Roger Goodell says Donald Trump’s locker-room talk ‘makes my job harder’

You wouldn’t expect Roger Goodell, a guy who protects the interests of billionaire NFL owners, to be publicly critical of Donald Trump. But in his first comments since Trump was elected president, the commissioner didn’t exactly give him an endorsement.

Goodell, speaking at the New York Times’ DealBook conference Thursday in New York, said Trump’s highly publicized comments about women have made the commissioner’s job harder.

Goodell has had to take a stronger stance against domestic violence after Ray Rice, Greg Hardy and recently Josh Brown brought the NFL under fire. Trump’s self-described "locker-room talk" drew backlash from many of the same critics, yet he successfully ran for the highest office — undermining the message that such behavior toward women is not acceptable.

"It makes my job harder at home, too," Goodell told reporters. "I have twin daughters and a wife, so I have to explain that to them. So yes, on that front. Does it make it harder publicly? Listen, I think our country has to have more respect for one another, and we have to unite.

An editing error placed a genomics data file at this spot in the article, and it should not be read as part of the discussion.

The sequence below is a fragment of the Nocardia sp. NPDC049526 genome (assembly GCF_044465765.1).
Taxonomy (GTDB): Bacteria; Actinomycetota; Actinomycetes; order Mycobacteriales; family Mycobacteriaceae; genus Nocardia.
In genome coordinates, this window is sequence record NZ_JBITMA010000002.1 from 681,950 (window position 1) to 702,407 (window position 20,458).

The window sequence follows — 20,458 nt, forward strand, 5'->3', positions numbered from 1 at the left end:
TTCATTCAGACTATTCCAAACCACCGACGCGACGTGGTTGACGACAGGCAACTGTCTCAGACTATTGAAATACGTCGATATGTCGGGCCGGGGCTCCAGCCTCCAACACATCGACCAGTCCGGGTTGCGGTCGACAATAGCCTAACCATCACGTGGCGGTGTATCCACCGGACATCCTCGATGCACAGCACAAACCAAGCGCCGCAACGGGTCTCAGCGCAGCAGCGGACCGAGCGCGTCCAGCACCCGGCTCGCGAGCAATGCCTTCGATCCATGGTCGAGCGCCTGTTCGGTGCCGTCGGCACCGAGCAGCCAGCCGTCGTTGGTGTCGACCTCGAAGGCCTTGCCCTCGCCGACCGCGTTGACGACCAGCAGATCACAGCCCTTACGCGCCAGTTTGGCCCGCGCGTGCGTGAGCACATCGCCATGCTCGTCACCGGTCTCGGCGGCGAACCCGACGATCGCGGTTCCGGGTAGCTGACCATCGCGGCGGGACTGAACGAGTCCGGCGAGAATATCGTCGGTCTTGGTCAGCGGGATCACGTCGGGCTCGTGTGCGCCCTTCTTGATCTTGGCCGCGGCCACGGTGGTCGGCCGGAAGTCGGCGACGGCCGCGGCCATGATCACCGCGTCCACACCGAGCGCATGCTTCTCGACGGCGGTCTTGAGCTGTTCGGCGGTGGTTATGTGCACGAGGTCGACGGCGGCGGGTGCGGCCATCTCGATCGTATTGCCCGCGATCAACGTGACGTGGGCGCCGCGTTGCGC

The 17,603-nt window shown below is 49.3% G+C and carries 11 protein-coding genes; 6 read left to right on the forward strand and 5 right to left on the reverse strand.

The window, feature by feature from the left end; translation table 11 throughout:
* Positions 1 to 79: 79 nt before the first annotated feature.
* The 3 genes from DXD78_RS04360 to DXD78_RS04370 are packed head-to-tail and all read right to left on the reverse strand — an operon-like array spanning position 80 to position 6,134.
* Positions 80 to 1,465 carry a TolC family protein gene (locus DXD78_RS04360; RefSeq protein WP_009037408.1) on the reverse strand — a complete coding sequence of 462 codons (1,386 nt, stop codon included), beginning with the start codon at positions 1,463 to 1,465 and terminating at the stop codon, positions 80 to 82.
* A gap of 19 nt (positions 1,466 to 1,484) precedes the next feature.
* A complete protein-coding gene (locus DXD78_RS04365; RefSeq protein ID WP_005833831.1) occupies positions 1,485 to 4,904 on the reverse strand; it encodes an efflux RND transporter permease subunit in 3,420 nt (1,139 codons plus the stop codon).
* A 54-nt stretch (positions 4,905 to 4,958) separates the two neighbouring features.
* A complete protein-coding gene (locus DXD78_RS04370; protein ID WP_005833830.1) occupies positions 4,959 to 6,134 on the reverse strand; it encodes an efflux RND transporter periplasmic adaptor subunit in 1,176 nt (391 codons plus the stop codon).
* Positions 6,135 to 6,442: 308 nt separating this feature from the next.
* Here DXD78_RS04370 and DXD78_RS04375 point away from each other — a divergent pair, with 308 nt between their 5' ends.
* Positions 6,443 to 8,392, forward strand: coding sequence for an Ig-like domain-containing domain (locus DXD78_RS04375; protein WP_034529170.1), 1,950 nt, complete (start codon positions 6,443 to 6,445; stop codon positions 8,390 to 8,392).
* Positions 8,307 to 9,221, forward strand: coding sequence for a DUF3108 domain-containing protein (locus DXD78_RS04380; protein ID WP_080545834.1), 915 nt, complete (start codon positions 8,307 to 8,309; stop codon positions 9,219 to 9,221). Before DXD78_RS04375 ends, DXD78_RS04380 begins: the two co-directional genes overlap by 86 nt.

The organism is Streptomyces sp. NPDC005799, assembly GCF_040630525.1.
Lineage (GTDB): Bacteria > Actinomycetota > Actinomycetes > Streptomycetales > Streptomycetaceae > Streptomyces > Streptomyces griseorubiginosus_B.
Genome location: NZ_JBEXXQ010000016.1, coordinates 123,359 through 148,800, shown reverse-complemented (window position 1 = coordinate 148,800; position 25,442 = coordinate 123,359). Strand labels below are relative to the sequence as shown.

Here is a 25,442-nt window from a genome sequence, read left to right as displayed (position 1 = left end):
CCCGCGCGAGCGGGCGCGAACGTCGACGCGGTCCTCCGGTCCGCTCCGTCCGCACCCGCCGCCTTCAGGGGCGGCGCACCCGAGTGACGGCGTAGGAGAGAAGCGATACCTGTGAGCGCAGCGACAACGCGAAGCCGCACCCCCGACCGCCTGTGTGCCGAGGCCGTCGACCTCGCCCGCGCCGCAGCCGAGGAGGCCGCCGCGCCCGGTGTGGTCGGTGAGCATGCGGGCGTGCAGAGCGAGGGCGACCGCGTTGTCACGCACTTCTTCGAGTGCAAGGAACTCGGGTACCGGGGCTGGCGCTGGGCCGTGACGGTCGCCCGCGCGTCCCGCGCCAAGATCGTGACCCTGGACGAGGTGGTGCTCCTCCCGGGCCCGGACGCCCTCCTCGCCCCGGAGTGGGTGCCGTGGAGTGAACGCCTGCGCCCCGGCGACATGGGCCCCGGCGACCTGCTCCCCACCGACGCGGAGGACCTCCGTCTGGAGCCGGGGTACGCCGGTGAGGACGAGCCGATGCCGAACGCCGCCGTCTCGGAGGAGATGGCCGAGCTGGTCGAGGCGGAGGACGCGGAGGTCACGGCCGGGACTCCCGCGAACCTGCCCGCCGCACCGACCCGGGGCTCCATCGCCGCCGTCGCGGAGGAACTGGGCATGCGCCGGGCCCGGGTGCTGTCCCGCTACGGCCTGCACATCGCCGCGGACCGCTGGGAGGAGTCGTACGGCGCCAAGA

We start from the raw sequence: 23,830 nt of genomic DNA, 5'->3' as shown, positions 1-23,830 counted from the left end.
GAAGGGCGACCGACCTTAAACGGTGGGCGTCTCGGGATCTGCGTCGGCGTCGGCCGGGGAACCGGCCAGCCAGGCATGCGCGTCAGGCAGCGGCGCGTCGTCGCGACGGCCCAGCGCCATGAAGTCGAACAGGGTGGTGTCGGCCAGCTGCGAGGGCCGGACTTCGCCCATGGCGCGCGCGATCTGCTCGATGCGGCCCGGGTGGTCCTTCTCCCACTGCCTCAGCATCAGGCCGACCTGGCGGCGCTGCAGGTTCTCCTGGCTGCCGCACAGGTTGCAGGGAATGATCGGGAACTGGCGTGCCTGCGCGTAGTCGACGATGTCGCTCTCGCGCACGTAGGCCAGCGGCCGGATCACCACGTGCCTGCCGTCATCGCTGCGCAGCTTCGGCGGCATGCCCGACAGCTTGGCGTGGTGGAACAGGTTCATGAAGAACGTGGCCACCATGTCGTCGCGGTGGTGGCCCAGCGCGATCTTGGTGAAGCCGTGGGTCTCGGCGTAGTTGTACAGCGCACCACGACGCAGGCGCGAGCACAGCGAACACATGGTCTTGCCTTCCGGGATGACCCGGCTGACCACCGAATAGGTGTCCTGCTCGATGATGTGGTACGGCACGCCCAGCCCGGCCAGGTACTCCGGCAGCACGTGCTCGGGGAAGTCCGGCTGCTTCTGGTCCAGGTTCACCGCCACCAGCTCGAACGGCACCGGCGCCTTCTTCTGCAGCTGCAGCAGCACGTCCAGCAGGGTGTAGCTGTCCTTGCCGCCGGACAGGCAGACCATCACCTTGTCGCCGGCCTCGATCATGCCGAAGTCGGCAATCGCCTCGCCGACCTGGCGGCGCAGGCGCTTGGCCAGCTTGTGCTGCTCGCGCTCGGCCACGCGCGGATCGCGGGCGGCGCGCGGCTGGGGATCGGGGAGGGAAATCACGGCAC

“I saw some very positive signs of that yesterday with our current president and Hillary Clinton’s comments publicly and others coming together and saying, ‘We have to get together. We have to unite. We have to address some of the issues and work together.’ President-elect Trump is our president so we have to get behind him.”

Goodell laughed off a video in which Trump nodded when asked if he’d fire the commissioner while campaigning in Massachusetts, as well as Trump’s comment that the NFL is responsible for him running for president by rejecting his bid to buy the Buffalo Bills.

Goodell told reporters it was unclear what effect Trump’s presidency would have on the NFL and said the league supports the rights of players and coaches who choose to express their political beliefs. He also defended the league’s progress in educating players on issues and rejected the belief that he and other NFL decision makers didn’t do their due dilligence.  

“I don’t think people understand the complexity of these issues like domestic violence,” Goodell said. “People hold the NFL to a very high standard."